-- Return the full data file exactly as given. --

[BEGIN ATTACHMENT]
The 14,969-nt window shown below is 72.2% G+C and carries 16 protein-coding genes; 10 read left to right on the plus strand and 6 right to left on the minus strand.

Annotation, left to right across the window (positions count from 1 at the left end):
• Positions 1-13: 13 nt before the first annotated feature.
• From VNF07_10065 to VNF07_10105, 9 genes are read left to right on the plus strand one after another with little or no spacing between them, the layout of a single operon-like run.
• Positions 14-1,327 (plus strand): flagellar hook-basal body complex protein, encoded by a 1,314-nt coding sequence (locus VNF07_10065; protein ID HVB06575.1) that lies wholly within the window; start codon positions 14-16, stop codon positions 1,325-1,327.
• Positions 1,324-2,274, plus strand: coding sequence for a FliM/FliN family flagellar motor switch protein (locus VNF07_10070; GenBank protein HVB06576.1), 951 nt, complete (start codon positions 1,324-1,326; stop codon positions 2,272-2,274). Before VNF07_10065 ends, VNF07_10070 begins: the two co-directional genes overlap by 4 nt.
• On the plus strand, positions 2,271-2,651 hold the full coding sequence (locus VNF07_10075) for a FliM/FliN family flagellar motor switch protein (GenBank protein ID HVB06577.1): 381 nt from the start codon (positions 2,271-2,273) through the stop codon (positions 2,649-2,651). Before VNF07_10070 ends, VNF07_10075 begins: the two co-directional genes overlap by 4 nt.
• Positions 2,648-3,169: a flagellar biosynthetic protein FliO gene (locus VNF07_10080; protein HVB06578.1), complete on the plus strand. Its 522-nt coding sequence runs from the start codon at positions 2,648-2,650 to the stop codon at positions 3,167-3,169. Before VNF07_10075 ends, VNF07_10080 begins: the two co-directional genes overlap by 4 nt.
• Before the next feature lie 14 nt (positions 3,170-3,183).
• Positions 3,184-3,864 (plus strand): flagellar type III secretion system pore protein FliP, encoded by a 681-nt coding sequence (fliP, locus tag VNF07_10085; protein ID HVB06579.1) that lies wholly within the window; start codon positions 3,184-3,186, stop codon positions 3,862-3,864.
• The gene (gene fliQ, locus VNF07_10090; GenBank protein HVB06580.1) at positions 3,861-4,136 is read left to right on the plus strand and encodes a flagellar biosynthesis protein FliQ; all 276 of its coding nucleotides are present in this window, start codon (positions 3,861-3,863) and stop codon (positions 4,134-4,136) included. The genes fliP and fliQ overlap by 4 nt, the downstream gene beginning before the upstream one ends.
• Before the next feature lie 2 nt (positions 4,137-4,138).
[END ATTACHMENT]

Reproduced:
The 14,969-nt window shown below is 72.2% G+C and carries 16 protein-coding genes; 10 read left to right on the plus strand and 6 right to left on the minus strand.

Annotation, left to right across the window (positions count from 1 at the left end):
• Positions 1-13: 13 nt before the first annotated feature.
• From VNF07_10065 to VNF07_10105, 9 genes are read left to right on the plus strand one after another with little or no spacing between them, the layout of a single operon-like run.
• Positions 14-1,327 (plus strand): flagellar hook-basal body complex protein, encoded by a 1,314-nt coding sequence (locus VNF07_10065; protein ID HVB06575.1) that lies wholly within the window; start codon positions 14-16, stop codon positions 1,325-1,327.
• Positions 1,324-2,274, plus strand: coding sequence for a FliM/FliN family flagellar motor switch protein (locus VNF07_10070; GenBank protein HVB06576.1), 951 nt, complete (start codon positions 1,324-1,326; stop codon positions 2,272-2,274). Before VNF07_10065 ends, VNF07_10070 begins: the two co-directional genes overlap by 4 nt.
• On the plus strand, positions 2,271-2,651 hold the full coding sequence (locus VNF07_10075) for a FliM/FliN family flagellar motor switch protein (GenBank protein ID HVB06577.1): 381 nt from the start codon (positions 2,271-2,273) through the stop codon (positions 2,649-2,651). Before VNF07_10070 ends, VNF07_10075 begins: the two co-directional genes overlap by 4 nt.
• Positions 2,648-3,169: a flagellar biosynthetic protein FliO gene (locus VNF07_10080; protein HVB06578.1), complete on the plus strand. Its 522-nt coding sequence runs from the start codon at positions 2,648-2,650 to the stop codon at positions 3,167-3,169. Before VNF07_10075 ends, VNF07_10080 begins: the two co-directional genes overlap by 4 nt.
• Before the next feature lie 14 nt (positions 3,170-3,183).
• Positions 3,184-3,864 (plus strand): flagellar type III secretion system pore protein FliP, encoded by a 681-nt coding sequence (fliP, locus tag VNF07_10085; protein ID HVB06579.1) that lies wholly within the window; start codon positions 3,184-3,186, stop codon positions 3,862-3,864.
• The gene (gene fliQ, locus VNF07_10090; GenBank protein HVB06580.1) at positions 3,861-4,136 is read left to right on the plus strand and encodes a flagellar biosynthesis protein FliQ; all 276 of its coding nucleotides are present in this window, start codon (positions 3,861-3,863) and stop codon (positions 4,134-4,136) included. The genes fliP and fliQ overlap by 4 nt, the downstream gene beginning before the upstream one ends.
• Before the next feature lie 2 nt (positions 4,137-4,138).